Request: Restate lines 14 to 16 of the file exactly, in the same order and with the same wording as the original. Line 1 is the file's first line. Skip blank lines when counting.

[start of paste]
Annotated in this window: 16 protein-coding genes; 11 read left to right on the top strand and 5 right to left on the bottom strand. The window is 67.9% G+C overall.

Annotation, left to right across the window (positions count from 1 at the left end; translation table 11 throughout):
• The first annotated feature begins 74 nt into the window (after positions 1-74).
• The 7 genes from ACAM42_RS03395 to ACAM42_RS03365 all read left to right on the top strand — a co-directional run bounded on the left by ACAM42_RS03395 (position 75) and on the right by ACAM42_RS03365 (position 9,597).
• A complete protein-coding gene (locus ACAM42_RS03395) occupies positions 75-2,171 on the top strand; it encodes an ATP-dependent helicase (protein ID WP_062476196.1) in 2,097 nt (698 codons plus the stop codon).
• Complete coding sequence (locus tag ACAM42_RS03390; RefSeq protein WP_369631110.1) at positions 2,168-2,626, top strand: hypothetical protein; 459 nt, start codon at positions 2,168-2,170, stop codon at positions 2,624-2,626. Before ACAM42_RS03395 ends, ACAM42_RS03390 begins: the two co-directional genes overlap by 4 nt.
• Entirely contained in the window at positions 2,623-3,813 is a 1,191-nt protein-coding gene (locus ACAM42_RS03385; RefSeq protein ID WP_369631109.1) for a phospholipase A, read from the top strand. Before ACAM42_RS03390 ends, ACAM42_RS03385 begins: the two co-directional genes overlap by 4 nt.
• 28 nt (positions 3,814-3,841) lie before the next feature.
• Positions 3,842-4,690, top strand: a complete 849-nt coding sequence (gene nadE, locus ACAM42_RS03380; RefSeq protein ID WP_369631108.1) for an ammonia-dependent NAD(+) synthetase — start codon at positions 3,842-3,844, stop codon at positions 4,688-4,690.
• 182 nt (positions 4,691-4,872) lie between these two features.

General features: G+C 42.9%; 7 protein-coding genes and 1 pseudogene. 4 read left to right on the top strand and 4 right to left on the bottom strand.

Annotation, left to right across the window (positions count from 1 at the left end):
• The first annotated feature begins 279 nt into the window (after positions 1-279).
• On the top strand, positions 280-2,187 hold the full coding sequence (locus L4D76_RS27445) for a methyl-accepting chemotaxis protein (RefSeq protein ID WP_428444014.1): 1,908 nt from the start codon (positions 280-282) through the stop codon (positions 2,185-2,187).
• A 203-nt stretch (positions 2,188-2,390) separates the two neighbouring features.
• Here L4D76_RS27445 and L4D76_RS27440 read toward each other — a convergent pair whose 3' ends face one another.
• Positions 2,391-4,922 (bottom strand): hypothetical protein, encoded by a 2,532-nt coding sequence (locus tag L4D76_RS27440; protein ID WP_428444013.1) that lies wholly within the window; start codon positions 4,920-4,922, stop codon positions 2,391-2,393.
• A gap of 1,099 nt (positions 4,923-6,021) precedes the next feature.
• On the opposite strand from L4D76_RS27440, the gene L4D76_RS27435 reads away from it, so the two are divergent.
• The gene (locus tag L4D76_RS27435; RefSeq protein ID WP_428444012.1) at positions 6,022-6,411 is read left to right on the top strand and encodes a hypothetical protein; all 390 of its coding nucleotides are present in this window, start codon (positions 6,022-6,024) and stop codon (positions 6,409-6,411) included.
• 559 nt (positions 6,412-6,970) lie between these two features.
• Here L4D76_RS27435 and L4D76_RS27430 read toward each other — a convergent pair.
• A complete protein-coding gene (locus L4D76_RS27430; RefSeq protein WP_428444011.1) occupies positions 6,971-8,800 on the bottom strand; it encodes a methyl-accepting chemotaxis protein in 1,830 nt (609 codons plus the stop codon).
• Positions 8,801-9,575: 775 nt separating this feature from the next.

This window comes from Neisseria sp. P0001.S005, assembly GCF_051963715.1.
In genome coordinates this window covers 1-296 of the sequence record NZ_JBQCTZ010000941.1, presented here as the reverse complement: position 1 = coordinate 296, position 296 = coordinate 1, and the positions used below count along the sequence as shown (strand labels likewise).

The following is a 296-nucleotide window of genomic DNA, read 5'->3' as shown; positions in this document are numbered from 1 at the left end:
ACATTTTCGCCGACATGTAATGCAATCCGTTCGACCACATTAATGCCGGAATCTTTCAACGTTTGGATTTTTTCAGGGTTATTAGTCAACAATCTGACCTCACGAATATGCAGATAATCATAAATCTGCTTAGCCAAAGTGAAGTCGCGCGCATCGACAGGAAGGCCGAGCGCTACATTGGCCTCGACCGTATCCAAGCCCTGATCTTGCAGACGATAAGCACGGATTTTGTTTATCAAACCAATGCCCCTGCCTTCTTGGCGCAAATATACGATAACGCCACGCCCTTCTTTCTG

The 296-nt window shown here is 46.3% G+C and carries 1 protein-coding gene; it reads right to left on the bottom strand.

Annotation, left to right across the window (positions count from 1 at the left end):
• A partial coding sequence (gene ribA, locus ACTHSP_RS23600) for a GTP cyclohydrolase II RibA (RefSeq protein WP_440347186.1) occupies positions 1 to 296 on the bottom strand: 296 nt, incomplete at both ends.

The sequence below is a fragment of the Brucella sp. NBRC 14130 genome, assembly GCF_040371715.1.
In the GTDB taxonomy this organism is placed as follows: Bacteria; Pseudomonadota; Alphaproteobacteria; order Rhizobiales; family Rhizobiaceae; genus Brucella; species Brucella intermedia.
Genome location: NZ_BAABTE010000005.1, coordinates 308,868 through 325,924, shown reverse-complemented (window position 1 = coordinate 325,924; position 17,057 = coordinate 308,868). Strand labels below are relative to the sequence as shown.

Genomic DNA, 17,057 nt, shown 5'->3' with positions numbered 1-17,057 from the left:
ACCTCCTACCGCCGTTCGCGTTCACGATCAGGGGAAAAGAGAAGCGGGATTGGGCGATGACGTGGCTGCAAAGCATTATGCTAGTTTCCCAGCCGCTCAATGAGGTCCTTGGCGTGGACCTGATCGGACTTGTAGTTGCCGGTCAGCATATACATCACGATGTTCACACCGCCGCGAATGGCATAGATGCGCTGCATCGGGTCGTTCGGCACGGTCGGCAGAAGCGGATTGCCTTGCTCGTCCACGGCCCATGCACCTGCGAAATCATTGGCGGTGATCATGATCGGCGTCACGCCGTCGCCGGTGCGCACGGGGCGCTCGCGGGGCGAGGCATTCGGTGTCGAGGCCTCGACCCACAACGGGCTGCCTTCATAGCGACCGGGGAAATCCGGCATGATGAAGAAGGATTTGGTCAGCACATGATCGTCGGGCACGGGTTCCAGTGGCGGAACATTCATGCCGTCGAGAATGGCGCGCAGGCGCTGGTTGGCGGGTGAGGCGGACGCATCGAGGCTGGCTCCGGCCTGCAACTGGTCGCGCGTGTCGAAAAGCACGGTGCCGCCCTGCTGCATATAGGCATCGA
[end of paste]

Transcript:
• On the top strand, positions 280-2,187 hold the full coding sequence (locus L4D76_RS27445) for a methyl-accepting chemotaxis protein (RefSeq protein ID WP_428444014.1): 1,908 nt from the start codon (positions 280-282) through the stop codon (positions 2,185-2,187).
• A 203-nt stretch (positions 2,188-2,390) separates the two neighbouring features.
• Here L4D76_RS27445 and L4D76_RS27440 read toward each other — a convergent pair whose 3' ends face one another.